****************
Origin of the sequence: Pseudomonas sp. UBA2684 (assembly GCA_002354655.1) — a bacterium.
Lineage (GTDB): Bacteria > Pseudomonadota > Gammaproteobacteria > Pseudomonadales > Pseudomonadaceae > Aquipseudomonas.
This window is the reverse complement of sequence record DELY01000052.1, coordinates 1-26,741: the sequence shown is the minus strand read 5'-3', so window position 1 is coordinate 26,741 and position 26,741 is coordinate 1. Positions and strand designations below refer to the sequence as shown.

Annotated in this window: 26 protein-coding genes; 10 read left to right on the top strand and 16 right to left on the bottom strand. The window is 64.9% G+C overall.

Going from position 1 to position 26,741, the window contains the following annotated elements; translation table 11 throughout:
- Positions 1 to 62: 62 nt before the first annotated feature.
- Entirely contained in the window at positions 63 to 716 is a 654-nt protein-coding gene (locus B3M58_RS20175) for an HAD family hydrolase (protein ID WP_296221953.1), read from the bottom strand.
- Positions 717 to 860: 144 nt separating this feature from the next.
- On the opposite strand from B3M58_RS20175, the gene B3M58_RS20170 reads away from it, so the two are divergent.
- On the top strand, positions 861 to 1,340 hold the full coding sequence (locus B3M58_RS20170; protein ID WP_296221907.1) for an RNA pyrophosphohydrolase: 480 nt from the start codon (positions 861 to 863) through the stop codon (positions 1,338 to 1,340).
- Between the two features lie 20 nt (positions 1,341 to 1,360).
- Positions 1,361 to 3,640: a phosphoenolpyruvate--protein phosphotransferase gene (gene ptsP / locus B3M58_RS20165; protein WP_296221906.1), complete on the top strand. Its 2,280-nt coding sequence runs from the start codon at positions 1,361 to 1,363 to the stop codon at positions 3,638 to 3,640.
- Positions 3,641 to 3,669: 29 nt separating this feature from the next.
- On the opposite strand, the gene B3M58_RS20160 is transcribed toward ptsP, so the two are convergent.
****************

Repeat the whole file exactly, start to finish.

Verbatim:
Origin of the sequence: Pseudomonas sp. UBA2684 (assembly GCA_002354655.1) — a bacterium.
Lineage (GTDB): Bacteria > Pseudomonadota > Gammaproteobacteria > Pseudomonadales > Pseudomonadaceae > Aquipseudomonas.
This window is the reverse complement of sequence record DELY01000052.1, coordinates 1-26,741: the sequence shown is the minus strand read 5'-3', so window position 1 is coordinate 26,741 and position 26,741 is coordinate 1. Positions and strand designations below refer to the sequence as shown.

Annotated in this window: 26 protein-coding genes; 10 read left to right on the top strand and 16 right to left on the bottom strand. The window is 64.9% G+C overall.

Going from position 1 to position 26,741, the window contains the following annotated elements; translation table 11 throughout:
- Positions 1 to 62: 62 nt before the first annotated feature.
- Entirely contained in the window at positions 63 to 716 is a 654-nt protein-coding gene (locus B3M58_RS20175) for an HAD family hydrolase (protein ID WP_296221953.1), read from the bottom strand.
- Positions 717 to 860: 144 nt separating this feature from the next.
- On the opposite strand from B3M58_RS20175, the gene B3M58_RS20170 reads away from it, so the two are divergent.
- On the top strand, positions 861 to 1,340 hold the full coding sequence (locus B3M58_RS20170; protein ID WP_296221907.1) for an RNA pyrophosphohydrolase: 480 nt from the start codon (positions 861 to 863) through the stop codon (positions 1,338 to 1,340).
- Between the two features lie 20 nt (positions 1,341 to 1,360).
- Positions 1,361 to 3,640: a phosphoenolpyruvate--protein phosphotransferase gene (gene ptsP / locus B3M58_RS20165; protein WP_296221906.1), complete on the top strand. Its 2,280-nt coding sequence runs from the start codon at positions 1,361 to 1,363 to the stop codon at positions 3,638 to 3,640.
- Positions 3,641 to 3,669: 29 nt separating this feature from the next.
- On the opposite strand, the gene B3M58_RS20160 is transcribed toward ptsP, so the two are convergent.